Atop the table, it was also clear Wall had also reached a pinnacle of sorts in his career. The shot that forced a Game 7 against the Boston Celtics on Monday night was both the result of a quick decision made with 3.9 seconds left in a game and the culmination of five years of working to develop a jump shot that wasn’t very good when Wall entered the NBA.
If there were any doubters left, the shot proved that as Washington heads to Boston for a chance to advance to its first Eastern Conference finals appearance since 1979, the Wizards have the best version of Wall yet at their disposal.
“You can tell, this guy’s been working,” center Ian Mahinmi, who joined the Wizards just last summer, said of Wall after practice Saturday. “From the time he first came in the league, where he was, like, mostly a driver and finisher at the rim, to now — he’s everything. Threes, twos, passes, leadership. That shows me more of his work ethic and his willingness to improve himself year after year after year. I just feel like I’m here at the right time.”
Indeed, Mahinmi’s timing is impeccable. Wall had neither the consistent stroke nor the confidence to shoot three-pointers, much less one with the season on the line, for the first few years he was in the NBA.
The point guard made fewer than 25 percent of his shots from beyond the arc during his first three seasons, from 2010 through 2013. In his rookie year, Wall made 34 of 115 three-point attempts over 69 games. He connected on 3 of 42 (7 percent) in his second year and 12 of 45 the next before making the leap in 2013-14, making 108 of 308, shooting 35.1 percent.
By the 2013-14 season, Wall had been working with well-known trainer Rob McClanaghan for more than a year. The young point guard had looked at Derrick Rose and Russell Westrbook, both longtime McClanaghan clients, and wanted be able to control his speed like they did, as well as add some range to his shot.
“I want to be great,” Wall said. “I don’t just want to be a good player and just use [my speed] to my advantage my whole career. At some point in time, the speed and athleticism are going to go away. So being able to knock shots, being able to post up smaller guards and learn how to attack at different angles and not use [my] speed at all times, that helped me expand my game.”
Wall started showing up for regular 7 a.m. workouts with McClanaghan during the offseason. To develop his jumper, the pair started with baby steps, both for the sake of Wall’s mechanics and his confidence. The point guard had never been labeled a shooter, so he didn’t have pride in that aspect of his game. He shot 29.6 percent from three his rookie season and started to second-guess himself from then on.
McClanaghan had him focus primarily on his midrange jumper for two years. Wall spent a whole summer drilling shots from 15 feet out — McClanaghan instructing him to hold his follow-through longer and use his legs more — before graduating to 18 feet the next summer.
When Wall finally started working on his three-pointer in earnest, McClanaghan only drilled him at the end of their workouts.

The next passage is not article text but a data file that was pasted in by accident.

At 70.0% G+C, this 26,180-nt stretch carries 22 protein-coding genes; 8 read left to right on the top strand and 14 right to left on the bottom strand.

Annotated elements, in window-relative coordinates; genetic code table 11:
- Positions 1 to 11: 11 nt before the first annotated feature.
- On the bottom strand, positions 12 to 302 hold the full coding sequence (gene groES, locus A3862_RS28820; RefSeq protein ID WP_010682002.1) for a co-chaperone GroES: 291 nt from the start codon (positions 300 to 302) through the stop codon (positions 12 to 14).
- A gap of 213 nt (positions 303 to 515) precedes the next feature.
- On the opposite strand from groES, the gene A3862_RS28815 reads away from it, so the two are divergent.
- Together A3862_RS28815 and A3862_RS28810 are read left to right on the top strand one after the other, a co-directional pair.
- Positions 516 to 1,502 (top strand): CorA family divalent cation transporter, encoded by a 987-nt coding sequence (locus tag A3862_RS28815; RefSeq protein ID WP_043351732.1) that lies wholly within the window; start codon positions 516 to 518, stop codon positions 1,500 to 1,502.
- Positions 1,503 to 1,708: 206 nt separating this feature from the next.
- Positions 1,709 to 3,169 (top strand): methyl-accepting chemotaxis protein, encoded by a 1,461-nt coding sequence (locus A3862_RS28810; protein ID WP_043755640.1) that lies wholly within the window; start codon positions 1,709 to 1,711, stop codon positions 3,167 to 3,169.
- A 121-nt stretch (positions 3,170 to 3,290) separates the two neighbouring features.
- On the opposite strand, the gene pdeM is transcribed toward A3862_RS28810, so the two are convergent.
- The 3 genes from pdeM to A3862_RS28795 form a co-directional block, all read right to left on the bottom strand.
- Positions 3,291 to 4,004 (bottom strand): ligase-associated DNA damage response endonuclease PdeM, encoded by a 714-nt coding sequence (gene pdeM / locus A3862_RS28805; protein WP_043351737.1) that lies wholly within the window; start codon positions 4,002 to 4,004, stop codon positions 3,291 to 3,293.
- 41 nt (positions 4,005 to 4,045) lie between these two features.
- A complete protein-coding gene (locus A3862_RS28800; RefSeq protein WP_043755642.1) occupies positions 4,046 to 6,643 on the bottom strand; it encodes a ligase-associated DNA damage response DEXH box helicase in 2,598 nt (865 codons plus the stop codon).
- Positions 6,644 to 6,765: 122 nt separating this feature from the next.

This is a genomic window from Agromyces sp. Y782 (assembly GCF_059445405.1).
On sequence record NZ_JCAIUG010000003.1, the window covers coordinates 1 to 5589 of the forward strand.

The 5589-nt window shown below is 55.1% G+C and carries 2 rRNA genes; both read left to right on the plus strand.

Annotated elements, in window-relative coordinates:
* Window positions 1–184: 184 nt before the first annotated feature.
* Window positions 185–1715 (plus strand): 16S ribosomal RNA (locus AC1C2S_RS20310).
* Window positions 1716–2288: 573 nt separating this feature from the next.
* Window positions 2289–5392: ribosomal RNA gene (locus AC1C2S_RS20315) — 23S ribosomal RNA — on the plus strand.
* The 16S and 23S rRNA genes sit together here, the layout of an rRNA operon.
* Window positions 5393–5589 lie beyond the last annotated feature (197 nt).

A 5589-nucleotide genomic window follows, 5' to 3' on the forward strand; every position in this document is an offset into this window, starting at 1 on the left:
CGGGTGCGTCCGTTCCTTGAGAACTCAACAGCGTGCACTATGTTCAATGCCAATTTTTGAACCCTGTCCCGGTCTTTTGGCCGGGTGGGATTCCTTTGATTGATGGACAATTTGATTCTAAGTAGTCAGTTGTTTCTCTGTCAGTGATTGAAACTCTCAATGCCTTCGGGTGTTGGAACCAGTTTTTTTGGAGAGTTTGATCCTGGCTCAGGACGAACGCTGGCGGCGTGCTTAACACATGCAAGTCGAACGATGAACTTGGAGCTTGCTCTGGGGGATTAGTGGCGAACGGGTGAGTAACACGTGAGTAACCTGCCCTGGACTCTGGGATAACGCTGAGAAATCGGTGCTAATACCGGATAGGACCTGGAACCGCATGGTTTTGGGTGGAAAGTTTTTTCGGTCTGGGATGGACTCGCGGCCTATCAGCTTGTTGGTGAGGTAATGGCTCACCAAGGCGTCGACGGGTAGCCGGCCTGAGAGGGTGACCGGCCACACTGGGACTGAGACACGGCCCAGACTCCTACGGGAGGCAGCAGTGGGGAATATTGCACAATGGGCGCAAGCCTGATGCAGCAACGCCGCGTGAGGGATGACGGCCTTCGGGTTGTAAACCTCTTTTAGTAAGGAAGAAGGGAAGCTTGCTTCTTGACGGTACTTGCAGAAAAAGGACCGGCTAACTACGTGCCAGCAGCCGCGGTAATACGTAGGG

“It’s funny, when he hit that shot [Friday] night, I just thought of all the times he spent working on those threes when he was tired,” McClanaghan said in a phone interview Saturday. “Yeah, there were bad days where he didn’t hit any at all. There were some days where he hit a lot. But I think, having said all that, all that work he put in going back five years came through last night . . . he made that shot, I’m sure, when he was tired.”
In McClanaghan’s eyes, it was just as significant that Wall made the shot as it was that he took it in the first place. That play hadn’t even been drawn up for the point guard initially, and Wall started his night connecting on just 1 of 9 shots from the field. Both of those factors would have made Wall hesitant in the past.
But the development that resulted in a reliable three-pointer — Wall shot 89 threes this year in the regular season, making 32.7 percent — also created a more confident Wall. Friday wasn’t the first time he rallied from a slow start to drive his team to a win. In Game 4, the point guard matched his previous career worst by missing nine straight shots from the field to start the game. He saved the night by hitting his seven of his final 14 attempts to score 27 points.
“No. Probably not. I probably wouldn’t have,” Wall replied, when asked whether he would have been able to make those kinds of recoveries in games last season. “I probably would’ve been aggressive and got down on myself. But I understand this really, fully is my team. I’m the franchise guy, me and [Bradley Beal]. Coach tells me you have to be aggressive on both ends of the floor. We know you can score, but you also have to get your teammates involved, and I think me just being aggressive keeps the defense honest. I always said coming into this league, I’m not going to be one of those guys people can go in on screens my whole career.”
Now, Wall feels more prepared than ever to take the Wizards to the elusive Eastern Conference finals, where he has never been before. The evolution of his three-point shot was a part of his ascent into a star point guard.
The scorer’s table at Verizon Center was one summit. Another one, a steeper one, awaits in Boston, and Wall isn’t ready to stop climbing.
“My whole life I never had to use a jump shot. I was always better than everybody, faster, quicker, more athletic,” Wall said. “College was even the same. Then you get to the NBA, and shoot, the next guy’s just as quick, just as athletic, just as fast. So how can I separate myself from these guys? I think that’s the conversation — you ask Derrick Rose or Russell, they started to figure out, ‘how can I separate myself?’ And I figured it out. And it’s paying off now.”